For the next 30 days, we’re providing free access to non-subscribers so you can see what we have to offer. And if you subscribe by May 1, you’ll get a 25% discount on your subscription!
We hope you’ll like what you see and want to support local media.
Click here to start a new subscription
Did you hear the starting gun or the bell rung on Tuesday evening, March 6th?
It was heard by many dedicated believers in both major political parties with caucus meetings held in homes, public buildings and other places of assembly. It signaled the official start of the campaign season for the November 2018 general election.
The caucuses have voted for their candidates who will go to the county assemblies to sort out contests within a political party for a particular elected position such as state representative, county commissioner or governor.
So, let the games begin. While it isn’t the Olympics, it is a full contact sport!
A new wrinkle with unaffiliated voters involved
What I find exciting for the first time in Colorado is that we unaffiliated registered voters can vote in one or the other major parties’ primary election.
I have personally participated in primary elections for more years than I can recall where there was a favorite candidate who had a contested primary election. The difference between then and now is that I won’t have to declare a political party ahead of time via the county clerk’s office and then switch back to unaffiliated status afterwards.
With the new law, unaffiliated registered voters can choose to vote in either Democrat or Republican primary without any effort. It will be interesting to see how many of us unaffiliated voters take advantage of this new opportunity and if the respective political philosophy outcomes are toned down somewhat. There will be a lot of races, but we will need to wait and see how many are contested within the same political party.
Trump’s tariffs proposal is misguided
As expected, the Trump Administration — or perhaps I should say President Trump alone — has rolled out another major proposed change. He has been talking about this one for years. It has to do with the U.S. imposing tariffs on imported foreign steel and aluminum.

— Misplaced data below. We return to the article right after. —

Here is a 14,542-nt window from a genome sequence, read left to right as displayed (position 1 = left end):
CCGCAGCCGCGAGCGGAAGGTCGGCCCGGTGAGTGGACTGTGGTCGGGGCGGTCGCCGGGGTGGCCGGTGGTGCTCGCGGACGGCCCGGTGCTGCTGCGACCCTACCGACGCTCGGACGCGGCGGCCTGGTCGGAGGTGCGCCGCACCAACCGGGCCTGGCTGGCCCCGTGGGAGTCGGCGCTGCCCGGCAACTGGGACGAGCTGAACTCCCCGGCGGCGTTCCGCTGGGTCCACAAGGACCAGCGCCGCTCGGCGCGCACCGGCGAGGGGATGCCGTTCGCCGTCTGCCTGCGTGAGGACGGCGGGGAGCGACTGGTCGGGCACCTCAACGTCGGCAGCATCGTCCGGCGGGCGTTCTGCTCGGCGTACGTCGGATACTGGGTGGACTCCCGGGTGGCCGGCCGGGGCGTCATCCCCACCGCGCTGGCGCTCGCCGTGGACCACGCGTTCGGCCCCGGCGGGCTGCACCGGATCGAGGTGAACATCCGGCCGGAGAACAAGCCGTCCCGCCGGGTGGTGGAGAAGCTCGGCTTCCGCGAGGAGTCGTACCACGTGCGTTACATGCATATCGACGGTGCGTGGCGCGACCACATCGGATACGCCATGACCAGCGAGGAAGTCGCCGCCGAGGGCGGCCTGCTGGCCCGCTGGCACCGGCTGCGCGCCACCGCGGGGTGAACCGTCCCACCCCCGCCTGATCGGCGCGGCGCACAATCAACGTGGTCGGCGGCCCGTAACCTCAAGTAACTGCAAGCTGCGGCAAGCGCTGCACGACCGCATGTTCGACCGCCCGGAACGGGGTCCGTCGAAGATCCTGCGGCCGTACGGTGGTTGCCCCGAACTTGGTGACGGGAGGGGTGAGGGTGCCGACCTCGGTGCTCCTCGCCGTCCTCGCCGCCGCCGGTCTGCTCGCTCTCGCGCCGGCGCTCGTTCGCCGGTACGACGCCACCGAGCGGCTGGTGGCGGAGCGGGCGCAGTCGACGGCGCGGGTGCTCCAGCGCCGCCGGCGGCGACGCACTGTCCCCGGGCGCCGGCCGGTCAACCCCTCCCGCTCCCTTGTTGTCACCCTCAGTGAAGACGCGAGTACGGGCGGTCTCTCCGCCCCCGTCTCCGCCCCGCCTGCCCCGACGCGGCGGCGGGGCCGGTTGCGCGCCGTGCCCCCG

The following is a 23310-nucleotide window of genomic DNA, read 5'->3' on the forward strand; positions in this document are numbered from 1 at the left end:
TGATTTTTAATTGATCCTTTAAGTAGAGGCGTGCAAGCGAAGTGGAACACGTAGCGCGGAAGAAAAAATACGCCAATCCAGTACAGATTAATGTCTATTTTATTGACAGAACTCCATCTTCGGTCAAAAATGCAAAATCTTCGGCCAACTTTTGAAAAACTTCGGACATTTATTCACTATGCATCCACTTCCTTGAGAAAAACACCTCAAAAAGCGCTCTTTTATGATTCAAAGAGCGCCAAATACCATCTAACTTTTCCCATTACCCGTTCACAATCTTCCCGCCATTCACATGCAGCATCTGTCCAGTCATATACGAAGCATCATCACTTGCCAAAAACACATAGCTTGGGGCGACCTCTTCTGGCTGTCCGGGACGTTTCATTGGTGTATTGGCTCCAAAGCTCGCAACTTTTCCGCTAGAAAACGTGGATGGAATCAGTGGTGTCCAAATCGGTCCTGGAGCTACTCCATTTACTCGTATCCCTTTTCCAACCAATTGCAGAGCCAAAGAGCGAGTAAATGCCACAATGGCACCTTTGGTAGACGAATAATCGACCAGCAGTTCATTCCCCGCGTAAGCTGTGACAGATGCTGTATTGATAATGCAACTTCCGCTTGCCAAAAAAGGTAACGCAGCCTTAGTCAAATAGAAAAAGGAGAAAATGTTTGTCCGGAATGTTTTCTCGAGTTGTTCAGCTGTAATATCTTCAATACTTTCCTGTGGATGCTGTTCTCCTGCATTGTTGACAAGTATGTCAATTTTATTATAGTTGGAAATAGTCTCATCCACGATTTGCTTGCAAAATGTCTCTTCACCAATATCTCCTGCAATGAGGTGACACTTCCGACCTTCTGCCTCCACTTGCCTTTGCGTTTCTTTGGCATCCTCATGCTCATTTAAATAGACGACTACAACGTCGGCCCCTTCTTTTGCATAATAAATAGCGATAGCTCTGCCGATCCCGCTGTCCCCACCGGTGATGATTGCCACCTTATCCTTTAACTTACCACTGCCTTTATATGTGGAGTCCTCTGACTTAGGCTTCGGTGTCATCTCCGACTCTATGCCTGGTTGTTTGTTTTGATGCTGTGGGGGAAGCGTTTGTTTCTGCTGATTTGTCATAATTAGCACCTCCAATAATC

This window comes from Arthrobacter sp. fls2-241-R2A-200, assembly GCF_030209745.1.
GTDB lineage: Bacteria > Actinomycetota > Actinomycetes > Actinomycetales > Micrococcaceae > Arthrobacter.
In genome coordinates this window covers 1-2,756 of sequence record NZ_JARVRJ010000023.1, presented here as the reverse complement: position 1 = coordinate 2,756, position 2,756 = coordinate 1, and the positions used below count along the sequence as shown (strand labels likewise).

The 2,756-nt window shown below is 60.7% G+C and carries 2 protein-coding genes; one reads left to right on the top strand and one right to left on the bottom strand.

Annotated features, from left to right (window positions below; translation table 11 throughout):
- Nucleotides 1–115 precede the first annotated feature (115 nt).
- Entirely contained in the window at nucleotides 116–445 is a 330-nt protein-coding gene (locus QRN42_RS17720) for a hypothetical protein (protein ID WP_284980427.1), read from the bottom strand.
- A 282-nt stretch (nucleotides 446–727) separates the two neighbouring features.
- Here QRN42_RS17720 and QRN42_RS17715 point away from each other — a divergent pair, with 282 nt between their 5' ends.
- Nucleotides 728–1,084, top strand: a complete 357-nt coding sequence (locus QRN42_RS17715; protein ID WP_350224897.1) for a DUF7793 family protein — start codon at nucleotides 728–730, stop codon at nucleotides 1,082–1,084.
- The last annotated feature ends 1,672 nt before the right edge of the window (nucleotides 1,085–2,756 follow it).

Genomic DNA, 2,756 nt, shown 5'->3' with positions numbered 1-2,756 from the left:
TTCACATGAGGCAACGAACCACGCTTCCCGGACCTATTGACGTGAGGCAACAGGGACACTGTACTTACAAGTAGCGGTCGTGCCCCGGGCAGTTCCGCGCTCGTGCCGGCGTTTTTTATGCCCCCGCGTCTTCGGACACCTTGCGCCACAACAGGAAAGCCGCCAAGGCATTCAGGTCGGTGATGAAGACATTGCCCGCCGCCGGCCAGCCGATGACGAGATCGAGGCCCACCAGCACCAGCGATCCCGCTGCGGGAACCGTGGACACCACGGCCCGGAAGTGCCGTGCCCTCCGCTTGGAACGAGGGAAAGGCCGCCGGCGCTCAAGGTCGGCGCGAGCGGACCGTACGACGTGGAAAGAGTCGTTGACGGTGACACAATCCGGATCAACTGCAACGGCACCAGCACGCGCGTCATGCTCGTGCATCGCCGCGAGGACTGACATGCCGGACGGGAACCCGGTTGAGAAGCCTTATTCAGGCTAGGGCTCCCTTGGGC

The President has outlined a 25 percent tariff on foreign steel and a 10 percent tariff on incoming aluminum. However, he hasn’t found much support either within his own administration or among House of Representatives Republicans.
Right now, it looks doubtful that he will be able to get the needed Congressional support to impose the tariffs. Hopefully, this will be the case.
Steel is especially a major cost component in so many manufactured commodities such as vehicles, buildings, equipment and much more. With the United States’ appetite for steel being hefty in this growing economy, we will have to continue to rely on foreign steel. Foreign suppliers, which include such friends as Canada, Mexico and Brazil, will likely return the favor with their own tariffs imposed on American goods.
China, which only provides a small percentage of our steel supply, has already threatened a “trade war” as has the E.U. Higher prices for commodities purchased in America would then likely result in inflation. This would be detrimental to the U.S. given our huge debt as it would jump interest costs.
Trump’s direction on tariffs is misguided. Stay tuned on this one.
Westminster lands a gem
Digital Globe’s parent company, Maxar Technologies, has decided to move its global headquarters to Westminster at the 120th Avenue Digital Globe facility. Digital Globe is famous for taking high-resolution photographs of the Earth from space. As part of the move, 800 employees will be relocating to the area.
These are very good paying jobs. These folks will be looking for upscale housing and shopping in Westminster and the area.
Maxar CEO Howard L. Lance stated “We are looking more broadly at Colorado as a place to grow our business. I can’t be specific over what will move here, but we’re making this decision and putting our footprint in Colorado.”
Westminster had some stiff competition for the jobs — San Francisco where the headquarters had been located; Herndon, Virginia where its 1,000 employee geospatial analysis division Radiant Solutions is located; as well as Palo Alto, California where satellite and space equipment builder SSL is located.
This is quite an accomplishment by Westminster’s Mayor Atchison, city council and city staff.
Incentives played a role in the decision (as usual). The state granted a $14.3 million job-growth tax credit based on Maxar moving its headquarters here and within eight years will have hired 800 people at an annual compensation of $116,917.
The City of Westminster extended an existing incentive contract with Digital Globe by five years to 2028. Way to go city leaders!! This is the caliber of basic jobs (not retail or service) which bring strength to a community.
Final call on nominations
A quick reminder — Friday March 16th is the deadline to nominate people for the Westminster Legacy Foundation Community Awards. There are seven different categories and nominating information which you can check out on their website at westminsterlegacyfoundation.org.
Also, mark your calendar for the awards breakfast for May 11 at the Westin Westminster Hotel and Conference Center.
Bill Christopher is a former Westminster city manager and RTD board member. His opinions are not necessarily those of Colorado Community Media.
Other items that may interest you
We have noticed you are using an ad blocking plugin in your browser.
The revenue we receive from our advertisers helps make this site possible. We request you whitelist our site.